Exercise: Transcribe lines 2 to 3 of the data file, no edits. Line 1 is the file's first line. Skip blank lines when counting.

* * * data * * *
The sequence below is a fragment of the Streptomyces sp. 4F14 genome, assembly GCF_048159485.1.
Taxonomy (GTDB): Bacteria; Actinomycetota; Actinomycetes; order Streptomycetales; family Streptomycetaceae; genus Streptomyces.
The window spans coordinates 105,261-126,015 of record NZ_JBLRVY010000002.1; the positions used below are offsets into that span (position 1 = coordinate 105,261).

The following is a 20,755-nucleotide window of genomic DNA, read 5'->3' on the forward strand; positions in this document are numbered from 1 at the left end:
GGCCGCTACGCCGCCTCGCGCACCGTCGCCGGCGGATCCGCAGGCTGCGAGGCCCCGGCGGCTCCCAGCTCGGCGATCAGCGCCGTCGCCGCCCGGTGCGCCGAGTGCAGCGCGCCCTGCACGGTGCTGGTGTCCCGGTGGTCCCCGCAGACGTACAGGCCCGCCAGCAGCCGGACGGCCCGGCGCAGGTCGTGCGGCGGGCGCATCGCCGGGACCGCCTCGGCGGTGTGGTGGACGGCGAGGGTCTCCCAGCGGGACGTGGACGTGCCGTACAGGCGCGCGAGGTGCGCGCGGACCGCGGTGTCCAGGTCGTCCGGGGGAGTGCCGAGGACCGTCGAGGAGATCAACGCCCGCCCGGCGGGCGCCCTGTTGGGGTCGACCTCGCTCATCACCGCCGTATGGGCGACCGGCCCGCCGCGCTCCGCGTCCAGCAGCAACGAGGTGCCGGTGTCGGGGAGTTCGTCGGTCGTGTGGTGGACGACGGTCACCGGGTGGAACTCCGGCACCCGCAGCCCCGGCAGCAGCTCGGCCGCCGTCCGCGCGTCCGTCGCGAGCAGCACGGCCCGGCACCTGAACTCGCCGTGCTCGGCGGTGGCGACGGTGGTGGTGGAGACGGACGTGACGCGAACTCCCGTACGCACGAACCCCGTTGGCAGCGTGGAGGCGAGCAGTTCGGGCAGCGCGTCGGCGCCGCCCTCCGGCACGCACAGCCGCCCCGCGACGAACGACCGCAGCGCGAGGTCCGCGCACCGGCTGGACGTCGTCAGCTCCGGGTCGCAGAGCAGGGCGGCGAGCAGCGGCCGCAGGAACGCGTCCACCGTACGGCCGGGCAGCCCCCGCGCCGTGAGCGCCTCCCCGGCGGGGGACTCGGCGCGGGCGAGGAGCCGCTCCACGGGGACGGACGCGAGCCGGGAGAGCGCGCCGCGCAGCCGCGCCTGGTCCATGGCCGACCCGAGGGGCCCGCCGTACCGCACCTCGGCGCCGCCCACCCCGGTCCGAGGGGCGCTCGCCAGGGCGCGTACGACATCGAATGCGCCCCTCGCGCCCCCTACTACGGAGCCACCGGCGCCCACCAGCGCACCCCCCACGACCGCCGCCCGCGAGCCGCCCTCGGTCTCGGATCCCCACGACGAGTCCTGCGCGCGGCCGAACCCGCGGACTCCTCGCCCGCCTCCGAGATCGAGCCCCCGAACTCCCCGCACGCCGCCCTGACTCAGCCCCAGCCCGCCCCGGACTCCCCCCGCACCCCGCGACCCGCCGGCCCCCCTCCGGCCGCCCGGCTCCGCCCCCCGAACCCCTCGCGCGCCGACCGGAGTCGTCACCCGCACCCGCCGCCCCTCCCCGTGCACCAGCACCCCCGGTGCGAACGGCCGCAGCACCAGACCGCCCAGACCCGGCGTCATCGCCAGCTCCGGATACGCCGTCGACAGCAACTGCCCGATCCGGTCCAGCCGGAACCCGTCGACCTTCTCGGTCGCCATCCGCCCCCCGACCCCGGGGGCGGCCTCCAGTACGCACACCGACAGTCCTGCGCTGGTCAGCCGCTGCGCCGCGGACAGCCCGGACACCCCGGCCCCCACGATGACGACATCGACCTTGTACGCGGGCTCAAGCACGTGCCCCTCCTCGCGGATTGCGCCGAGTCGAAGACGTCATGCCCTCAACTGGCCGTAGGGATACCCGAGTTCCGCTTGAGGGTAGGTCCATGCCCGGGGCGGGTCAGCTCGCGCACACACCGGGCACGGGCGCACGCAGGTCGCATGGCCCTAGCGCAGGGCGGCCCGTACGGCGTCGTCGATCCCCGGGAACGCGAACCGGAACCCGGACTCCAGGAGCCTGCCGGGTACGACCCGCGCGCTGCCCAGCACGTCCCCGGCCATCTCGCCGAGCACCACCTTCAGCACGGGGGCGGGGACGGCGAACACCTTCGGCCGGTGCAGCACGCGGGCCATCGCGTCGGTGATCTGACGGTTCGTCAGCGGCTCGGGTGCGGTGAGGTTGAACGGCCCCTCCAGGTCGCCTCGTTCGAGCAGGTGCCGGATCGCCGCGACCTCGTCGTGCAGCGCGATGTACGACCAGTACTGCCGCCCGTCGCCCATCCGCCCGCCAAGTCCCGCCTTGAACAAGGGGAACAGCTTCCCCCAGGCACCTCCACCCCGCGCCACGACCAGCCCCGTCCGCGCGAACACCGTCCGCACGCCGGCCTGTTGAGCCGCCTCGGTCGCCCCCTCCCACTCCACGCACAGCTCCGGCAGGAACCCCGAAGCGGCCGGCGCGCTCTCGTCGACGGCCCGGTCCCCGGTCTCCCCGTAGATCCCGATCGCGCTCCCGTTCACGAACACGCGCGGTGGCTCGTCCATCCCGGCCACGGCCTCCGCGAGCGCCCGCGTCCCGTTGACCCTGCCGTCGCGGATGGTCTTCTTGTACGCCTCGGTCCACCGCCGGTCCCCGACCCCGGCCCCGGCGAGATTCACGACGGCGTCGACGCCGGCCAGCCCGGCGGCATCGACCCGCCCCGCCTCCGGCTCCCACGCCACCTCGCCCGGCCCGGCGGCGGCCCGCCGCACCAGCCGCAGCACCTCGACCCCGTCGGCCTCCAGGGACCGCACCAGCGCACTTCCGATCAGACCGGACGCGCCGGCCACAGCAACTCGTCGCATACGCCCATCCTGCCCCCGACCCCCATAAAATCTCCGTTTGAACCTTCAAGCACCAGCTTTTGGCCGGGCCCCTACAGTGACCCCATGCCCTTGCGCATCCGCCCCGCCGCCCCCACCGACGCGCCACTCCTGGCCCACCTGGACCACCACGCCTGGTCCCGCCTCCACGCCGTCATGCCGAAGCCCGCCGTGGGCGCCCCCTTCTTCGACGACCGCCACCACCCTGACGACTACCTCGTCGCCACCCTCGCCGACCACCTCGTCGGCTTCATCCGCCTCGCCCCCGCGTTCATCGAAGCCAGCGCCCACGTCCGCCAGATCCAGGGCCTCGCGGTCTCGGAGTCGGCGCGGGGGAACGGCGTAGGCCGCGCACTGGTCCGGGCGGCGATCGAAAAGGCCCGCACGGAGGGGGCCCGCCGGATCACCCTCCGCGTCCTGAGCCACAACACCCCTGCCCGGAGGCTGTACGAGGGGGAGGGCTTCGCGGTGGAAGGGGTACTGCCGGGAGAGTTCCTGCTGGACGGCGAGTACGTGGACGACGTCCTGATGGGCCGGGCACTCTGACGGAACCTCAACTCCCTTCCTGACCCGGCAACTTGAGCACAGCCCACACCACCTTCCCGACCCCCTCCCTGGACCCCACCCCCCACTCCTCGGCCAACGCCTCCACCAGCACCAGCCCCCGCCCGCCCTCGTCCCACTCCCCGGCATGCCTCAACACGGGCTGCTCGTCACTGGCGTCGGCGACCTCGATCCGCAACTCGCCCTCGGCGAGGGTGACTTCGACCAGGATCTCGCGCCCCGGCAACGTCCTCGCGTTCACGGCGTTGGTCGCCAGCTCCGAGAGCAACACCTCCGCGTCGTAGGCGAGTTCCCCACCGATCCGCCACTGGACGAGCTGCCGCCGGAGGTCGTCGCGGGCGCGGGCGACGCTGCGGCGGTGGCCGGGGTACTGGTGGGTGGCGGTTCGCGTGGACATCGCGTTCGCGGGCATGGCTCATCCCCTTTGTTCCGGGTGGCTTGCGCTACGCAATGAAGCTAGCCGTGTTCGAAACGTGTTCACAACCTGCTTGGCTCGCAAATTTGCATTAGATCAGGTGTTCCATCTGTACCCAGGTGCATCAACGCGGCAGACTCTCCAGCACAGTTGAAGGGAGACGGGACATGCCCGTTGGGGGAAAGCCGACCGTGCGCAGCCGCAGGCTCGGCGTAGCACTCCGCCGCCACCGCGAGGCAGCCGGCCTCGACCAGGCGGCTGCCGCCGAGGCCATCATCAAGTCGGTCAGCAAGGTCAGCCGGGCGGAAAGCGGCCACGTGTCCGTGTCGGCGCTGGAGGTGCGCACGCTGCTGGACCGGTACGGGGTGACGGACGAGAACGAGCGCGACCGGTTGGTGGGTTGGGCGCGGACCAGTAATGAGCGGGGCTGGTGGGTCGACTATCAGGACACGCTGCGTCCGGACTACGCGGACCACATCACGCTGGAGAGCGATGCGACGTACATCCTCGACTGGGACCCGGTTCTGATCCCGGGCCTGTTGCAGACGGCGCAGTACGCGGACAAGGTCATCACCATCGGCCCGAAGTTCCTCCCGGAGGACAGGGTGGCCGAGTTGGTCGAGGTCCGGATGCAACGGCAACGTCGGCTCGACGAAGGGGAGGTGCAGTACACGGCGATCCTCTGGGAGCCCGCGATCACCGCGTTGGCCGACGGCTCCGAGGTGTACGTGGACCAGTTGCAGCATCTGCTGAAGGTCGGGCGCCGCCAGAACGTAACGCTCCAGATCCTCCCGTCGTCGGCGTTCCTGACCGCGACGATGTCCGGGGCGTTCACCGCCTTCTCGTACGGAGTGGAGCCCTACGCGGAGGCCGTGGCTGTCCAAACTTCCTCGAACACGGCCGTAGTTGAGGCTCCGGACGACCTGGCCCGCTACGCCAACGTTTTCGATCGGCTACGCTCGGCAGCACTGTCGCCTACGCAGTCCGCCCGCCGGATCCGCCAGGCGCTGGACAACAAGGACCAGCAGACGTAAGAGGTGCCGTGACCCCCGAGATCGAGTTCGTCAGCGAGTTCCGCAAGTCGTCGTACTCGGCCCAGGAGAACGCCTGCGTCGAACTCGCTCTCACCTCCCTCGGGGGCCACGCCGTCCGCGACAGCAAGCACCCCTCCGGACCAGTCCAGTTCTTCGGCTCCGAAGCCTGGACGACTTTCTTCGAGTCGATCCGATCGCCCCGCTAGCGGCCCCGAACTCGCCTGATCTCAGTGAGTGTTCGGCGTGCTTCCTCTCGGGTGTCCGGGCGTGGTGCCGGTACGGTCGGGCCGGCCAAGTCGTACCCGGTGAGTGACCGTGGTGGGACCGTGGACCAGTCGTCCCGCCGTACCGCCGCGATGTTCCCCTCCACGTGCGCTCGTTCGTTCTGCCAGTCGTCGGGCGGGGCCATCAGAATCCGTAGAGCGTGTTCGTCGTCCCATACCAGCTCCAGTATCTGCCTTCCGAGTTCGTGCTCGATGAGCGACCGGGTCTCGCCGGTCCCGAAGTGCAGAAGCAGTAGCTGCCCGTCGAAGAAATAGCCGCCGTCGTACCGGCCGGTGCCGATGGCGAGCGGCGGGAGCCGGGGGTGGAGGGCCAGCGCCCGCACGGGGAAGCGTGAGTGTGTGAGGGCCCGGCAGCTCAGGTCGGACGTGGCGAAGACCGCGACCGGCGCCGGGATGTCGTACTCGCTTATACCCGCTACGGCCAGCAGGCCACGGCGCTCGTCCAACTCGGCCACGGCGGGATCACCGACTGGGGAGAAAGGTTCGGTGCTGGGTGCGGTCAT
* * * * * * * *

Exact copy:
Taxonomy (GTDB): Bacteria; Actinomycetota; Actinomycetes; order Streptomycetales; family Streptomycetaceae; genus Streptomyces.
The window spans coordinates 105,261-126,015 of record NZ_JBLRVY010000002.1; the positions used below are offsets into that span (position 1 = coordinate 105,261).